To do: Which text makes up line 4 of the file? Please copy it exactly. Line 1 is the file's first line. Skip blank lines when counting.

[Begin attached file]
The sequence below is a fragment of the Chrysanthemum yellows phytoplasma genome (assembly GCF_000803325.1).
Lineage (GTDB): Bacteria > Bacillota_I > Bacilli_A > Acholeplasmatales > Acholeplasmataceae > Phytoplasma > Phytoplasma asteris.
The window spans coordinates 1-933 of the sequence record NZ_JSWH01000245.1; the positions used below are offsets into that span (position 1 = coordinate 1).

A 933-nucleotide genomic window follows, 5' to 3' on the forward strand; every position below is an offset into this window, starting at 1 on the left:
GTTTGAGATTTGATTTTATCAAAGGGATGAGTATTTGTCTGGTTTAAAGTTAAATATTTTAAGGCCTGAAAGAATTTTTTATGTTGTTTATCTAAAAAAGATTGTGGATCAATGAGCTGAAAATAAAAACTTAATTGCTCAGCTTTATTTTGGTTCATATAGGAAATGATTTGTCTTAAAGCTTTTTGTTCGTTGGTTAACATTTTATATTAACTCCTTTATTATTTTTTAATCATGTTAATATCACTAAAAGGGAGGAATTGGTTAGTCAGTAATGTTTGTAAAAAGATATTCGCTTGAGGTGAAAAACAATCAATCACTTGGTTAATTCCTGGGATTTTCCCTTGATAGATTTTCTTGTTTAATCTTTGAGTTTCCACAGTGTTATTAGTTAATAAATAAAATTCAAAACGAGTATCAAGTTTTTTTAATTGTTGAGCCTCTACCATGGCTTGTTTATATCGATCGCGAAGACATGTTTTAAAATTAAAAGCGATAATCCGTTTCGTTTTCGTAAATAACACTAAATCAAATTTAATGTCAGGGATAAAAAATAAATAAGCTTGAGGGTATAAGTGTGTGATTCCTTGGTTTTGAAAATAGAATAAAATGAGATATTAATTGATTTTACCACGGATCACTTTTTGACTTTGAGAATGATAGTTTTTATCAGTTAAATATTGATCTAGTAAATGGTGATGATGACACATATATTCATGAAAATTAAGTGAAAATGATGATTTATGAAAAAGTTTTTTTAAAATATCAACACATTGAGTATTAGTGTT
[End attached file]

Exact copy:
A 933-nucleotide genomic window follows, 5' to 3' on the forward strand; every position below is an offset into this window, starting at 1 on the left: